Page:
Turkmenistan is safe and friendly country as long as a visitor does not discuss politics. Politics remain a very sensitive issue, and it is your responsibility that you do not involve yourself in or speak out against the government, since it is considered a crime. For safety and respect, Do not under any circumstances criticize the President, the country or its people. Things have eased a bit since Turkmenbashi's death, but the country remains a tightly-controlled police state. The Ruhnama, a book written for the Turkmen people by Suparmurat Niyazov is still sold, and still learned in Turkmen schools. As such, it is best regarded to not criticize the former President as well.
Turkmenistan, like any other Central Asian country, is a fairly corrupt country. Corrupt officials and authorities may ask for bribes, and so if you are pulled over for any reason, simply pay the bribe. It is also possible that you will be asked by police for documents. This is rather rare, but this can happen at any time and they have a legal right to do so. You should carry your passport and visa with you, though in practice, it is better to make a color scan of the first two pages of your passport and your visa before you arrive. Carry the colour copies with you when you're walking around, and keep the original documents in the hotel safe. Also, upon arrival make a copy of your visa page. The scanned documents will almost always suffice. If not, make it clear to the Police that he will have to come to your hotel to see the originals. Nevertheless, Policemen will demand a bribe for this. Always be polite with the Police, but also be firm. Although rare, police can take visitors/locals to secluded places to beat up people for even more money, so stay alert. Police are the most frequent problem you will always come up across and be warned that they are generally very aggressive, especially during the night, expect some harassment from them. Many hotels, including very good ones, are frequently bugged by the police. Do not sign any documents provided by the police if it is in a language you do not know, as it may be that they may try to rip you off for some more money. Just be polite with them, and just say that you do not understand it.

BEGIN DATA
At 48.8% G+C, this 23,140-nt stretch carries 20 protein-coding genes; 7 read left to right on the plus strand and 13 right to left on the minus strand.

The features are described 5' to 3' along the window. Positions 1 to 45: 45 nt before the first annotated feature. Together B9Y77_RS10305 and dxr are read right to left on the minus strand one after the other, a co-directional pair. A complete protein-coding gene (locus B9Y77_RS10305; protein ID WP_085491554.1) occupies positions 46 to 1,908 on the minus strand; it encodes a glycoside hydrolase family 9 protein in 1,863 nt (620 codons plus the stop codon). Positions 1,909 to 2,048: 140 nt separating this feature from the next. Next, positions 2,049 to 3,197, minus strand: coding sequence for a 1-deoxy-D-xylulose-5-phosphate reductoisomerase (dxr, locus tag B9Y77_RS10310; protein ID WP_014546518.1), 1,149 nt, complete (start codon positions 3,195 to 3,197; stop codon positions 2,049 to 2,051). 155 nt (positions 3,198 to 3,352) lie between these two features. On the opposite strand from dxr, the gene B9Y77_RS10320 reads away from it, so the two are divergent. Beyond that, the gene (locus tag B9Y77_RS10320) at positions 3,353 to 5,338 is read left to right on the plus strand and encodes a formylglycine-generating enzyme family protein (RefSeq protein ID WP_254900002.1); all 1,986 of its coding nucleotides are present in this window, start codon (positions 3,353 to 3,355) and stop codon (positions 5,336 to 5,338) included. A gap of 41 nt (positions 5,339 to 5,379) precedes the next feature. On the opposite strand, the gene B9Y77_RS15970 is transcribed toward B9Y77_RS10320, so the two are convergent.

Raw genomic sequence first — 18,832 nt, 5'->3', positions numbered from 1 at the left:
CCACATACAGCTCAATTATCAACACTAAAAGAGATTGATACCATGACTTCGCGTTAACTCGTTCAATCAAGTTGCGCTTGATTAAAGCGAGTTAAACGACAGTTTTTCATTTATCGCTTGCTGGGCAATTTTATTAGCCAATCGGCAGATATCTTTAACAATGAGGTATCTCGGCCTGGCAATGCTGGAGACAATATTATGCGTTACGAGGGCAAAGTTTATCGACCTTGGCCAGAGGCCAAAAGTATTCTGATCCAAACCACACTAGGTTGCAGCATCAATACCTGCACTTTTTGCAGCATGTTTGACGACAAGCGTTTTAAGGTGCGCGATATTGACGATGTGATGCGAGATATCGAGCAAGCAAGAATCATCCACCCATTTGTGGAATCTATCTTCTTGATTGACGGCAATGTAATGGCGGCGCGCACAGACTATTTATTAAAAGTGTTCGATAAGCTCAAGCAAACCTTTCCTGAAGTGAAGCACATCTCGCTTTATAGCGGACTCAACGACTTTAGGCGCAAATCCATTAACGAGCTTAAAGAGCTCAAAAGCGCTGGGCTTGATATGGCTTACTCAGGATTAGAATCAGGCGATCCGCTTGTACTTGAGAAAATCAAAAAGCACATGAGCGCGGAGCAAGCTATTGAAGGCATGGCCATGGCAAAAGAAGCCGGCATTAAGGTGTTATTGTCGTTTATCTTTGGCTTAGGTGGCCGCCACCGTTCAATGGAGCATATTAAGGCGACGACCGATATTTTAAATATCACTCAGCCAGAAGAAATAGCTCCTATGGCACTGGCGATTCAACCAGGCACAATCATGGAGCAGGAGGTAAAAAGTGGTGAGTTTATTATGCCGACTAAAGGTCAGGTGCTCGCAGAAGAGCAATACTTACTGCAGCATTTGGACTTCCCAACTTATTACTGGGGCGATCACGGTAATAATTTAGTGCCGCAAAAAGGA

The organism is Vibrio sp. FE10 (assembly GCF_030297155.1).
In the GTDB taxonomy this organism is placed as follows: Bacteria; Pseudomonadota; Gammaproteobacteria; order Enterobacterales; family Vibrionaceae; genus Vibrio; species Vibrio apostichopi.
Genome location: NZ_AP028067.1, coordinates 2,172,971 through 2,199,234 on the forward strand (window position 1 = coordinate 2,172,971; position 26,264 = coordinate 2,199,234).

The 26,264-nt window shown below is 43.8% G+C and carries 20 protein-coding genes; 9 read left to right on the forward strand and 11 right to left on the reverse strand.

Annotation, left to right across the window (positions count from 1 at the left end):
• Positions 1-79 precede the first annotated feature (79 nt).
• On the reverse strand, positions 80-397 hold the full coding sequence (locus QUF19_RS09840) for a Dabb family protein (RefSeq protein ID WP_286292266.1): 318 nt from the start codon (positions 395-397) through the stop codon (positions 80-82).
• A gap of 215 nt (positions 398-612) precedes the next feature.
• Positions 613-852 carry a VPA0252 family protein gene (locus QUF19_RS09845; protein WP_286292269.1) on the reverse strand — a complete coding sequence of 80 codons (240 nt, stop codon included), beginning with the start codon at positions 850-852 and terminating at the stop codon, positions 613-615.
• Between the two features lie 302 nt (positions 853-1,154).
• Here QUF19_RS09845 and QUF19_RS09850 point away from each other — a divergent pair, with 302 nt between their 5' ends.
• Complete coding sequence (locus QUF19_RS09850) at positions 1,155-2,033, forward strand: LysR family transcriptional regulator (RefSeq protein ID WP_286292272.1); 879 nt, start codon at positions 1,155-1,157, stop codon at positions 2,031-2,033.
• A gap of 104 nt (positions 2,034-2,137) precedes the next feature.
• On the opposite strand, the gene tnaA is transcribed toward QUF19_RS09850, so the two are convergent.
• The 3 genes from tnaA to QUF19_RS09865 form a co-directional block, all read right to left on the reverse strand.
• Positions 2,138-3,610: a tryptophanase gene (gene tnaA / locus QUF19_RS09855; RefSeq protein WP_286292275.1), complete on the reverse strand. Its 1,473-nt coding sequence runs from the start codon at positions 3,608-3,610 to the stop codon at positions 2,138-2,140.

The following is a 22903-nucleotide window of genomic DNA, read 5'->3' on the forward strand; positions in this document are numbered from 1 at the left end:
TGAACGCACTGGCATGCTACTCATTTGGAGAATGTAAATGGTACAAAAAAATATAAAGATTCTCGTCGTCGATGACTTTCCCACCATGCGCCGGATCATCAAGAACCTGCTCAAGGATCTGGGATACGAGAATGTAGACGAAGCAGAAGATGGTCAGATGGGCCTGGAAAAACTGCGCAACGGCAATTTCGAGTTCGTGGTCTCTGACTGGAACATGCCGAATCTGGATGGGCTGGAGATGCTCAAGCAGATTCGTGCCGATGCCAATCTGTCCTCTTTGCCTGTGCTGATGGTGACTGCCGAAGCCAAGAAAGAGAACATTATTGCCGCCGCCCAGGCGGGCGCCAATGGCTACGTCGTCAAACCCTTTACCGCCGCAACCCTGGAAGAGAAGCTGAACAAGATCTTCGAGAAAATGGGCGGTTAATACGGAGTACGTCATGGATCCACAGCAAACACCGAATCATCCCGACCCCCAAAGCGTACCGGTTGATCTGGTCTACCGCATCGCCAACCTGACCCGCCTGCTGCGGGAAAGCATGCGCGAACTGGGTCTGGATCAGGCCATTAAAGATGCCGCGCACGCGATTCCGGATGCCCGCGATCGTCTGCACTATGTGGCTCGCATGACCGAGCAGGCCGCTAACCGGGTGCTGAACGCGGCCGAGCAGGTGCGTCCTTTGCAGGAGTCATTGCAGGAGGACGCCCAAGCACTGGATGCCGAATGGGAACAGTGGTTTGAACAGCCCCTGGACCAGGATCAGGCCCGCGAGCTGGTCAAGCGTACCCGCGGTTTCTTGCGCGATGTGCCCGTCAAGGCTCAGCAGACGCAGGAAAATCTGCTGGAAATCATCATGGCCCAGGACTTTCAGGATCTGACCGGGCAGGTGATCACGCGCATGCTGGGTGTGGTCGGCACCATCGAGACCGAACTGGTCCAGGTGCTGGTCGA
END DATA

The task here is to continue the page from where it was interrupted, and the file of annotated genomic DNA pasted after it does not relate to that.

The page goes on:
A curfew prevents people from leaving from 11pm, and this law applies to non-residents as well. Going out will get you arrested. Taking taxis or hiring private drivers may avoid problems, but don't be too dependent on this option, as it is possible it may not save your life.
It is possible to take photographs relatively freely in Turkmenistan. However, you are best advised to exercise caution when photographing anyone in uniform or government buildings. In Ashgabat, there are uniformed police/military on every street corner. Play it safe early on in your visit to give yourself an idea of what is acceptable. There are almost no 'no photo signs'. If you are in doubt ask the next policeman if you are allowed to take a picture.
It should not be necessary for your guide to accompany you if you wish to leave your hotel, and go for a wander. Try to not walk with a female companion - Police may think of this of walking with a prostitute and can simply arrest you.